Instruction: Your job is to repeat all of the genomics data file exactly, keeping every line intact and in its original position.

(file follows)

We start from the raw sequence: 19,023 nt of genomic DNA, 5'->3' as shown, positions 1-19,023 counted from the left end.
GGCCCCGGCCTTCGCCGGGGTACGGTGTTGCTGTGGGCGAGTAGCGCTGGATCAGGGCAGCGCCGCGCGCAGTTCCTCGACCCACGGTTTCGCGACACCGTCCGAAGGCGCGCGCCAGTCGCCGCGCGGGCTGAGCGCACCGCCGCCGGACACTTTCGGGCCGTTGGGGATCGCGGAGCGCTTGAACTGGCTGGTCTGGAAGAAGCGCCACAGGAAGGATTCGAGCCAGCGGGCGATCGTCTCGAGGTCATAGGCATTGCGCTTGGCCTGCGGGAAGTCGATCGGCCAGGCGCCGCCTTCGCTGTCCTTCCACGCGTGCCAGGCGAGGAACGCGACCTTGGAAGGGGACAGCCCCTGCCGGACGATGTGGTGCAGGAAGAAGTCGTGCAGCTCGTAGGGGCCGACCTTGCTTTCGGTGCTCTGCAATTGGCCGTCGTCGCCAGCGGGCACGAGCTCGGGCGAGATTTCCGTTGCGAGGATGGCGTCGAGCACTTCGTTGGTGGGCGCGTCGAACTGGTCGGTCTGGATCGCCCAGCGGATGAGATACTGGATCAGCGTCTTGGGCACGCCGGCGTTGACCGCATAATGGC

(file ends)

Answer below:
We start from the raw sequence: 19,023 nt of genomic DNA, 5'->3' as shown, positions 1-19,023 counted from the left end.
GGCCCCGGCCTTCGCCGGGGTACGGTGTTGCTGTGGGCGAGTAGCGCTGGATCAGGGCAGCGCCGCGCGCAGTTCCTCGACCCACGGTTTCGCGACACCGTCCGAAGGCGCGCGCCAGTCGCCGCGCGGGCTGAGCGCACCGCCGCCGGACACTTTCGGGCCGTTGGGGATCGCGGAGCGCTTGAACTGGCTGGTCTGGAAGAAGCGCCACAGGAAGGATTCGAGCCAGCGGGCGATCGTCTCGAGGTCATAGGCATTGCGCTTGGCCTGCGGGAAGTCGATCGGCCAGGCGCCGCCTTCGCTGTCCTTCCACGCGTGCCAGGCGAGGAACGCGACCTTGGAAGGGGACAGCCCCTGCCGGACGATGTGGTGCAGGAAGAAGTCGTGCAGCTCGTAGGGGCCGACCTTGCTTTCGGTGCTCTGCAATTGGCCGTCGTCGCCAGCGGGCACGAGCTCGGGCGAGATTTCCGTTGCGAGGATGGCGTCGAGCACTTCGTTGGTGGGCGCGTCGAACTGGTCGGTCTGGATCGCCCAGCGGATGAGATACTGGATCAGCGTCTTGGGCACGCCGGCGTTGACCGCATAATGGC